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Pharmacological Basis (NUR 3192) Antianginal Medications

John Marsh
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Pharm Exam #2 – Antianginal drugs, heart failure drugs, antidysrhythmic drugs

  • Nova Southeastern University
  • Pharmacological Basis For Nursing Interventions II (NUR 3192)

Exam #2
Ch. 23 Antianginal Drugs
Angina medications are used for angina pectoris or chest pain. The types of chest pain are
chronic stable angina (which is associated with atherosclerosis), unstable angina (early stage of
progressive coronary artery disease), and vasospastic angina (which results from spasms in the
layer of smooth muscle that surrounds atherosclerotic coronary arteries).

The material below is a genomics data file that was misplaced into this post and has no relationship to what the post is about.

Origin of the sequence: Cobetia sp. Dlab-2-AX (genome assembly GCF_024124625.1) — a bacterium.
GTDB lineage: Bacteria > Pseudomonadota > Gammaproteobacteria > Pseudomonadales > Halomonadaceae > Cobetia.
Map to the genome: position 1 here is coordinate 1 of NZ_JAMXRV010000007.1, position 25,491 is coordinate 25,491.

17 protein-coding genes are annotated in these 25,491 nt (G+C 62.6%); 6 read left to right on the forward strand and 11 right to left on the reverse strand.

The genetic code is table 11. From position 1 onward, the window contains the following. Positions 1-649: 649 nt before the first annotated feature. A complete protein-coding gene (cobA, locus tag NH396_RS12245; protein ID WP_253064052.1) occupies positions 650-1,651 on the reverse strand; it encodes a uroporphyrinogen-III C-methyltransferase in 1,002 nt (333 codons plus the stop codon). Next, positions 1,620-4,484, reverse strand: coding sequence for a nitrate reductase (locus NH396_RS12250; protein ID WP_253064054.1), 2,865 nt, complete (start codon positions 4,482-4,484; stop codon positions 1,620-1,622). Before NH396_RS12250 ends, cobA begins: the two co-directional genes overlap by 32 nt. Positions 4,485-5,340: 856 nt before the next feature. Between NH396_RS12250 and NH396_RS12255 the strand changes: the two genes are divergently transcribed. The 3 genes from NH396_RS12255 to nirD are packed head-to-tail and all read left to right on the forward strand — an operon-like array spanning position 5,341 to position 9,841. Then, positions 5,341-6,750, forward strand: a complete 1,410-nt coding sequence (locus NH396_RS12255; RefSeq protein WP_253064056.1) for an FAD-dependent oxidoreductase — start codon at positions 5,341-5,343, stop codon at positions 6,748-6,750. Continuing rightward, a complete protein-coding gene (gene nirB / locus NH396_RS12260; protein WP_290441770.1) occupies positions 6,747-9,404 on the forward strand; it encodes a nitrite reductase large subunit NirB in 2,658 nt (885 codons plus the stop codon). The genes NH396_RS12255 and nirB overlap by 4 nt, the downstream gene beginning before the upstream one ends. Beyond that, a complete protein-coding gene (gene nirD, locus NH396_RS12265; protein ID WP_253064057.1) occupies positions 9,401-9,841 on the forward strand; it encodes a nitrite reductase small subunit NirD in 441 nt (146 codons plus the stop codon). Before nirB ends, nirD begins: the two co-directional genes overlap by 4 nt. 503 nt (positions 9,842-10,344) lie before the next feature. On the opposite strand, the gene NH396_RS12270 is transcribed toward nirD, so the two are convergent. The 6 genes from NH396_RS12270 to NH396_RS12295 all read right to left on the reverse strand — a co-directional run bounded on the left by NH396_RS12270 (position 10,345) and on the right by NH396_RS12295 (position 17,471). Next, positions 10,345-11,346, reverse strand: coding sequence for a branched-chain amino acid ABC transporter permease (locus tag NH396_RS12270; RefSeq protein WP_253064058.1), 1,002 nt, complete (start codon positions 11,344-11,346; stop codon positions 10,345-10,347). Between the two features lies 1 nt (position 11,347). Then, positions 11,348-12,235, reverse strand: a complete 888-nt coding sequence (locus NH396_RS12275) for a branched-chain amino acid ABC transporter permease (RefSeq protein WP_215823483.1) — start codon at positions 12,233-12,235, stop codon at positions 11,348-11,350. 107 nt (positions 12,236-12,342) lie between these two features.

The three main classes of drugs used to treat angina pectoris are nitrates and nitrites, betablockers, and calcium channel blockers.
The goal of the treatment is:
1. Minimize the frequency of attacks and decrease the duration and intensity of angina pain
2. Improve the patient’s functional capacity with as few adverse effects as possible
3. Increase blood flow to ischemic heart muscle and decrease myocardial oxygen demand
4. Prevent or delay the worst possible outcome, which is a myocardial infarction
Nitrates and Nitrites
Nitrates are available on many forms including sublingual, chewable tablets, oral
capsules/tablets, IV solutions, transdermal patches, ointments and translingual sprays. They are
broken down into rapid-acting forms and long-acting forms. The rapid-acting forms include
sublingual and IV solutions. These are used to treat acute angina attacks. The long-acting forms
are used to prevent angina episodes.
Mechanism of Action
Nitrates dilate all blood vessels; however, they predominately affect venous vascular beds and
have a dose-dependent arterial vasodilator effect. This vasodilation happens because of
relaxation of smooth muscle cells



Pharmacological Basis (NUR 3192) Antianginal Medications

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